1 suspect dead, 1 arrested in disappearance of Fort Hood soldier Vanessa Guillen

KILLEEN, Texas (KTRK) -- A military suspect who died of a self-inflicted gunshot wound and a civilian suspect arrested by the Texas Rangers are connected to the disappearance of Fort Hood soldier from Houston Vanessa Guillen, according to Killeen police.

Army officials say Special Agents from the U.S. Army Criminal Investigation Command, along with the U.S. Marshals, Killeen Police Department, and the Lone Star Fugitive Task Force were trying to find the junior soldier who fled from Fort Hood late Tuesday.

Around 1:29 a.m. Wednesday, officers found him in the 4700 block of East Rancier Avenue. Authorities said that as they tried to make contact with the suspect, he pulled out a gun and shot himself.

He died from the self-inflicted gunshot wound.

His name will not be released pending notification of next of kin.

Officials say the civilian suspect arrested in Guillen's case is the estranged wife of a former Fort Hood soldier. She is currently in custody in the Bell County Jail and will be charged.

The Texas Rangers and several other agencies are still processing the scene at Leon River in Bell County, where partial remains, which Guillen's family believes were hers, were found on Tuesday.

While that is not yet confirmed, Texas EquuSearch founder Tim Miller, who was helping look for Guillen, told ABC13, "The search for Vanessa is now over."

READ MORE: Human remains found during search for missing Fort Hood soldier Vanessa Guillen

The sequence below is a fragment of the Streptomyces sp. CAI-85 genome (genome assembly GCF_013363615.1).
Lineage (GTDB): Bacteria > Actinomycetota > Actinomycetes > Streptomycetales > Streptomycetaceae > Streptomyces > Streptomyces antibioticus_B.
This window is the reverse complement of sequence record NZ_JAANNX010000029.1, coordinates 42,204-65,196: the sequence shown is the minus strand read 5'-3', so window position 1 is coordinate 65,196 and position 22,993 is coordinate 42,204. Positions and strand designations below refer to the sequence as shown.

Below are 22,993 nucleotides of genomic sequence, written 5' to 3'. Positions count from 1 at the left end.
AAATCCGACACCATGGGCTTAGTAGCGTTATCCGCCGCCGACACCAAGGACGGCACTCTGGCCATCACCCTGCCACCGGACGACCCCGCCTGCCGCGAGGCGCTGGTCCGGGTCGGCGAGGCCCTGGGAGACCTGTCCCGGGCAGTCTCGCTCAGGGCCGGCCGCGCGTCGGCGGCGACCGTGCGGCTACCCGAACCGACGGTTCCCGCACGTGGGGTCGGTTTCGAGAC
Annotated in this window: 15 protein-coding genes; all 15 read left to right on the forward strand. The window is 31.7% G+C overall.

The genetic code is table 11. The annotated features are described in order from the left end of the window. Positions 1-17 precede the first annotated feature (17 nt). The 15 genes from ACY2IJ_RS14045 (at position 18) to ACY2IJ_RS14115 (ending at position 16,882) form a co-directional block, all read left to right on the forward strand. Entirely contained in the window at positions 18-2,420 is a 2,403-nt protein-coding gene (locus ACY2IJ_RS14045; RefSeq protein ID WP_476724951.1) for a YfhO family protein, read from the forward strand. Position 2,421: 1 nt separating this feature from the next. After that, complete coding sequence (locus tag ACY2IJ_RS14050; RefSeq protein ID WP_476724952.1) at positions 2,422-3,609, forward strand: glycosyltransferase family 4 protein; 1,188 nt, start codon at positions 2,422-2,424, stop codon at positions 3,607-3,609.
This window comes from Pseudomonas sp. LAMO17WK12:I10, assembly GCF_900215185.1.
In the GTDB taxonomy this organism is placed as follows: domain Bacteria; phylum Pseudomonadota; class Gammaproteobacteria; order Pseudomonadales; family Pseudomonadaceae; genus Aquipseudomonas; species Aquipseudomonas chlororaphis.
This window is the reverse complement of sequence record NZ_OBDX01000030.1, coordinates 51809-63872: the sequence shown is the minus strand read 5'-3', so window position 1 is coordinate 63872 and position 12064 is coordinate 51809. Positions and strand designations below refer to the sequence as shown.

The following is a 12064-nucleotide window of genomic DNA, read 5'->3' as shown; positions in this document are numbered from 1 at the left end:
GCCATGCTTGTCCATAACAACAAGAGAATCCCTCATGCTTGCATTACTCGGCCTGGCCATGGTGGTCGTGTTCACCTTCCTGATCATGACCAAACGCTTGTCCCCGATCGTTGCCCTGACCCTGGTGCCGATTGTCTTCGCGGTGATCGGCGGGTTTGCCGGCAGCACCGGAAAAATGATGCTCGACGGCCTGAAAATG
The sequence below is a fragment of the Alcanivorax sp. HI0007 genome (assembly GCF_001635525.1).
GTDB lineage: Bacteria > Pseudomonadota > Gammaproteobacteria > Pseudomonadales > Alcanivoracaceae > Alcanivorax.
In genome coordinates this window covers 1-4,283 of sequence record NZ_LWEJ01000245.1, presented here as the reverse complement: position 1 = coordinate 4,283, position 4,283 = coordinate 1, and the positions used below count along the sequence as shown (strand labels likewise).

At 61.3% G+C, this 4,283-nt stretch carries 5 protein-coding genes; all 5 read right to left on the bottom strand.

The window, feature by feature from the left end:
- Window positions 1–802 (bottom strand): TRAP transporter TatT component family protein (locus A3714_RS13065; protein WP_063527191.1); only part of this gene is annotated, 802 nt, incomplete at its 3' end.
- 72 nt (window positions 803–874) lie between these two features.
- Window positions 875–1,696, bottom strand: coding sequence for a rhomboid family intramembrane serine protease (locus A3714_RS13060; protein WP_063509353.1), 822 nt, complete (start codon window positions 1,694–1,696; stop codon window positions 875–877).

Positive identification of the remains is pending.

"We have made significant progress in this tragic situation and are doing everything possible to get to the truth and bring answers to the family of Pfc. Vanessa Guillen," said Chris Grey, the spokesman for Army CID.

Guillen, 20, was last seen on April 22 in the parking lot of her Regimental Engineer Squadron Headquarters, 3rd Cavalry Regiment at Fort Hood.

CID Officials say the criminal investigation is ongoing.

"There is still a lot of investigative work to be done and we ask for the public and media's patience," Grey said. "There are obviously pieces of information and evidence that cannot be shared with the public during an active criminal investigation. Doing so can seriously jeopardize the charging and successful prosecution of individuals. When important investigative information is prematurely released, criminals can and will destroy evidence, conspire to change their stories, build false alibis, etc."

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